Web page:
By LETRE SWEETING
A HAITIAN mother who is a resident of the United States is calling on the government to release her children who were allegedly taken into custody by the Department of Immigration while they were attempting to travel to America in what was a suspected smuggling operation.
In a letter addressed to Labour and Immigration Minister Keith Bell on Monday, the attorney for Clairnise Louis, the mother of two children of Haitian descent called for the Department of Immigration to release her two girls into the custody of relatives in The Bahamas as there is no one to receive them in Haiti should they be deported. The children are 11 and nine years old and were born in The Bahamas to Ms Louis and Haitian fathers.
Ms Louis was also born in this country to Haitian parents.
“We are instructed that both children’s fathers live, work and reside in The Bahamas and that there is no one to receive and care for the children in the Republic of Haiti should they be deported,” the mother’s attorney wrote in a letter obtained by The Tribune.
“We submit and invite you to accept that our client is a fit and proper person and we request that the children be released into the custody of our client.”
According to the letter, on October 19 Ms Louis was advised that her children were taken into custody while attempting to travel to the US. The letter noted that Ms Louis made arrangements to return to The Bahamas once she was advised of the circumstances surrounding her children.
The letter continued, “On our client’s arrival in The Bahamas, she (Ms Louis) made inquiries at the Immigration Department and was advised that her children were in fact taken into custody while attempting to travel to America.
“Our client instructs that she has no idea how her children were placed in the position in which they found themselves when they were taken into custody. Our client denies any involvement in the attempted smuggling.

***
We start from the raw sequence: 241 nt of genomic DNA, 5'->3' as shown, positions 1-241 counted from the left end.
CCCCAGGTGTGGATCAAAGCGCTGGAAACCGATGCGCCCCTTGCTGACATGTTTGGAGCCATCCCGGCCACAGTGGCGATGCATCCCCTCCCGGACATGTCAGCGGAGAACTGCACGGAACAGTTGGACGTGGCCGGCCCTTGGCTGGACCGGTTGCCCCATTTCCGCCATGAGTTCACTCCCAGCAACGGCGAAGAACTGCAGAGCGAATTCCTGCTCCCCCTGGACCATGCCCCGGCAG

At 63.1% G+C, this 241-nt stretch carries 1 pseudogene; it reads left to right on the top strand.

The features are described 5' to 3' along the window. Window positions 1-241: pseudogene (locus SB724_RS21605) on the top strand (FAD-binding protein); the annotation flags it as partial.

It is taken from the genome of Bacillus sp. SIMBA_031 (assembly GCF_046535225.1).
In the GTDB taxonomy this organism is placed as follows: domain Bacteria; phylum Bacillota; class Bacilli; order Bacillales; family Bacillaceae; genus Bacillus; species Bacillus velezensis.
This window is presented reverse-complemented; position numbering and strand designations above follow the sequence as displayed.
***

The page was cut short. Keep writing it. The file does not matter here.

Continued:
“This matter is of serious concern to our client because she was making excellent progress with the American officials in acquiring status for her children.”
For her children, Ms Louis is willing to present herself to both the Bahamas Department of Immigration and the Royal Bahamas Police Force to be interviewed, said the letter.
According to the letter, Ms Louis’s children were staying with her brother in The Bahamas, while she resided and worked in the US.
“We are advised that our client, a legal resident of the United States of America, relocated to America some seven years ago and left her children in the custody of her biological brother.”
The letter continues, “We are instructed our client travels to The Bahamas every two to three months to visit with her children and has applied to the American authorities for status for her children to have her children live and reside with her in America.”
According to documentation provided to this newspaper, Ms Louis was born in The Bahamas to Haitian parents.
Attempts to reach Mr Bell for comment on the matter were unsuccessful up to press time.
This newspaper also tied to contact Ms Louis, however she was not available for an interview.
This matter comes one week after Haitian Chargé d‘affaires Louis Harold Joseph gave more insight into the social and criminal element in Haiti, which he said now has a 60 percent unemployment rate, causing much of the country’s problems.
In addition, several smuggling incidents in The Bahamas have caused concern, especially following the tragic death of some 17 migrants who died after a boat overturned in rough seas near Blackbeard’s Cay earlier this year, according to police.